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Mystery Photo

10-19-16-mystery-photo-20161018_5291

If you think you might know what this black, crusty substance is, please go to my blog, scroll down to “Comments” and enter your guess as to what it is and how it got there. Answer revealed tomorrow. (Hint:  It is not a gall, and it was found on a Speckled Alder branch.)

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33 responses

  1. Betsy Hawes

    An egg mass…Of an insect?

    October 19, 2016 at 7:31 am

  2. Dara Johnson

    Fungus on a cherry tree

    October 19, 2016 at 7:36 am

  3. Alice Pratt

    Black knot disease, caused by a fungus.

    October 19, 2016 at 7:58 am

  4. Laura Alexander

    pin cherry black knot

    October 19, 2016 at 8:00 am

  5. Barbara Hager

    It looks like frass, possibly aphids?

    October 19, 2016 at 8:04 am

  6. Vikke Jas

    Smut… although smut likes the grass family. Could it have been passed along from an herbivore that had contact with a grass, then investigated whether the alder was yummy as well?

    October 19, 2016 at 8:09 am

  7. Rod

    Chaga fungi (Inonotus obliquus).

    October 19, 2016 at 8:09 am

  8. Rod

    Chaga fungus (Inonotus obliquus)

    October 19, 2016 at 8:11 am

  9. Pam Katz

    Can you please clarify a group question: Do the seeds pop on witch hazel after the flowering occurs, the same fall, or the following year?

    “I was so much older then, I’m younger than that now.” Bob Dylan

    Sent from my iPad

    >

    October 19, 2016 at 8:16 am

  10. Kathly

    I don’t know the name but it is a growth on birch trees that is collected and used in teas, etc. for health and medicinal purposes

    October 19, 2016 at 8:19 am

  11. Bill On The Hill...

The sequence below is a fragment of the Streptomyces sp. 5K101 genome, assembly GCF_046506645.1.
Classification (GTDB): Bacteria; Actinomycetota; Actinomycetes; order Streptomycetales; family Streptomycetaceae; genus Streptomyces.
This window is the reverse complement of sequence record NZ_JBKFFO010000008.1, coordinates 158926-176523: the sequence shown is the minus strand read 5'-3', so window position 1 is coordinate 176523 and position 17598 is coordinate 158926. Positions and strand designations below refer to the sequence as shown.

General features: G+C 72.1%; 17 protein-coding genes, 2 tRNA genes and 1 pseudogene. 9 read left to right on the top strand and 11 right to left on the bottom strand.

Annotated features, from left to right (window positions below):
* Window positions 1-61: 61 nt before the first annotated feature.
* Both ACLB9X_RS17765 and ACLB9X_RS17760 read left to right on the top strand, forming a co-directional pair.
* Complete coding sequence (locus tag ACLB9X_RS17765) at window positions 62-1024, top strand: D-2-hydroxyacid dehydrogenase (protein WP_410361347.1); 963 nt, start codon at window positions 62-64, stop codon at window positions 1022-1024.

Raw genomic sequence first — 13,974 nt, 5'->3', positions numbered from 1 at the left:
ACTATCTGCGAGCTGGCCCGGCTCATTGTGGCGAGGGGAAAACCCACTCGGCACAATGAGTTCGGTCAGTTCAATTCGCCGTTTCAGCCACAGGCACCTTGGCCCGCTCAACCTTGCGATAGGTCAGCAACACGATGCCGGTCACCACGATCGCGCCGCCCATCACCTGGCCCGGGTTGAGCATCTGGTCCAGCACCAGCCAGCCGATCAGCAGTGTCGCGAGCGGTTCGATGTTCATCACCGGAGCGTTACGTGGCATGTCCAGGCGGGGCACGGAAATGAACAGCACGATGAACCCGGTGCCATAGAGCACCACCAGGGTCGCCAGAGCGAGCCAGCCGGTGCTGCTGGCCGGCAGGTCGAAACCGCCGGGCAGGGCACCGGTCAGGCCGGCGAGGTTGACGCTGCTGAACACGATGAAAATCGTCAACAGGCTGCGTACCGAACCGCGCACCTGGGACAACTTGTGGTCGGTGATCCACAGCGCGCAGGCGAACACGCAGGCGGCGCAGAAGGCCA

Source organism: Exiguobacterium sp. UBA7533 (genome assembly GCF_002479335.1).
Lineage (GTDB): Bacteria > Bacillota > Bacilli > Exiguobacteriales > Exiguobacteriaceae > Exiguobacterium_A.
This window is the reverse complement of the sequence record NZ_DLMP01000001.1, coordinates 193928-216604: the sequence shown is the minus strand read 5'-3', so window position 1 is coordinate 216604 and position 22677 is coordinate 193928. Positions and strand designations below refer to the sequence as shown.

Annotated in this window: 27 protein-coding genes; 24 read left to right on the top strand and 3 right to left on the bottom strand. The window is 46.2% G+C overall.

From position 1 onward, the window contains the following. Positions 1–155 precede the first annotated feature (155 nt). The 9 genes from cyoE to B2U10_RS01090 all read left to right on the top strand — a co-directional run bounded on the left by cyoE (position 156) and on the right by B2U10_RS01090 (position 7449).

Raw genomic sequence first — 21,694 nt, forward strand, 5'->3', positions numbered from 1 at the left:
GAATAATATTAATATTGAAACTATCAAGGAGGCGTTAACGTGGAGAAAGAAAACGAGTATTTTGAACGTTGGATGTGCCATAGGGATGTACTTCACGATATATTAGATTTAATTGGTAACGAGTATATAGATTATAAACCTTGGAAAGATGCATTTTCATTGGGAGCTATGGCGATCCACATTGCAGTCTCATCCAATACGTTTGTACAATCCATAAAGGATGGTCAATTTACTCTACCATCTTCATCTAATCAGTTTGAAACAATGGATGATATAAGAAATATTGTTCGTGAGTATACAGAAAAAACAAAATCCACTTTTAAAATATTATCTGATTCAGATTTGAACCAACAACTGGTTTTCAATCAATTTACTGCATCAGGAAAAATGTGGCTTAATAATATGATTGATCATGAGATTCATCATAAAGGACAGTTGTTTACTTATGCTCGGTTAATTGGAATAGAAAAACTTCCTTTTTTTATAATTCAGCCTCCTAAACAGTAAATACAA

I have seen this since I was knee high to a grass hopper while exploring the woods, never really had a clue as to what it was, perhaps a fungus of some kind?

    October 19, 2016 at 8:33 am

  12. Kathy Schillemat

    Have seen this before, but can’t remember the cause. Aphids?

    October 19, 2016 at 8:35 am

  13. Kathy Schillemat

    It’s not Chaga. I’m pretty certain of that.

    October 19, 2016 at 8:38 am

  14. Elaine Schmottlach

    Black Knot?

    October 19, 2016 at 8:47 am

  15. Tami

    Looks like black knot or a similar fungus.

    October 19, 2016 at 8:51 am

  16. Frances

    Possibly black knot?

    October 19, 2016 at 9:26 am

  17. jmontagueaudubonorg

    A chaga mushroom! They grow mostly on birch around here, but since alder is in the same family, you can sometimes find it on alder too.

    October 19, 2016 at 9:35 am

  18. Bradley Wheeler

    That looks like the fungus that feeds off aphids’ honeydew.

    October 19, 2016 at 9:39 am

  19. black knot

    October 19, 2016 at 9:41 am

  20. Alan M Stoops

    Since you state that it was found on speckled alder, and it’s not a gall, I wonder if it’s something left by the woolly alder aphid (I think that’s what it’s called, and I’m resisting Googling for answers until after I’ve posted my guess). Perhaps the aphid “wool” gets crusty when it ages? After the aphids die? The “wool” is frass or some other type of exudate from the creature.

    October 19, 2016 at 9:55 am

  21. Susan E. Costanza

    This is the remainders of hatched moth eggs, on a tree branch.

    October 19, 2016 at 10:25 am

  22. Penny Jessop

    My guess is Clinker Polypore, Polyporaceae Aphyllophorales.

    October 19, 2016 at 10:27 am

  23. Some kind of fungus? Looks sort of powdery/sooty, like mold growing over a dried egg case.

    October 19, 2016 at 10:36 am

  24. Annie

    Wooly aphid?

    October 19, 2016 at 11:18 am

  25. It looks like that black, tarry fungus that appears on fruit trees, only sort of dried out.

    October 19, 2016 at 11:32 am

  26. Crown Gall

    October 19, 2016 at 11:58 am

  27. Svetlana Tsalik

    Does it have something to do with ants farming aphids?

    >

    October 19, 2016 at 12:13 pm

  28. Kathryn

    What is your address so I can send a check?

    October 19, 2016 at 4:21 pm

    • 134 Densmore Hill Road, Windsor, VT 05089 – thanks!

      October 19, 2016 at 8:50 pm

  29. Is it something to do with ants farming aphids?

    October 19, 2016 at 5:19 pm

  30. Bobbie Rausch

    I think this is Apiosporina morbosa, or black knot, a parasitic fungus.

    October 19, 2016 at 7:32 pm

  31. ann

    fungus

    October 19, 2016 at 8:11 pm

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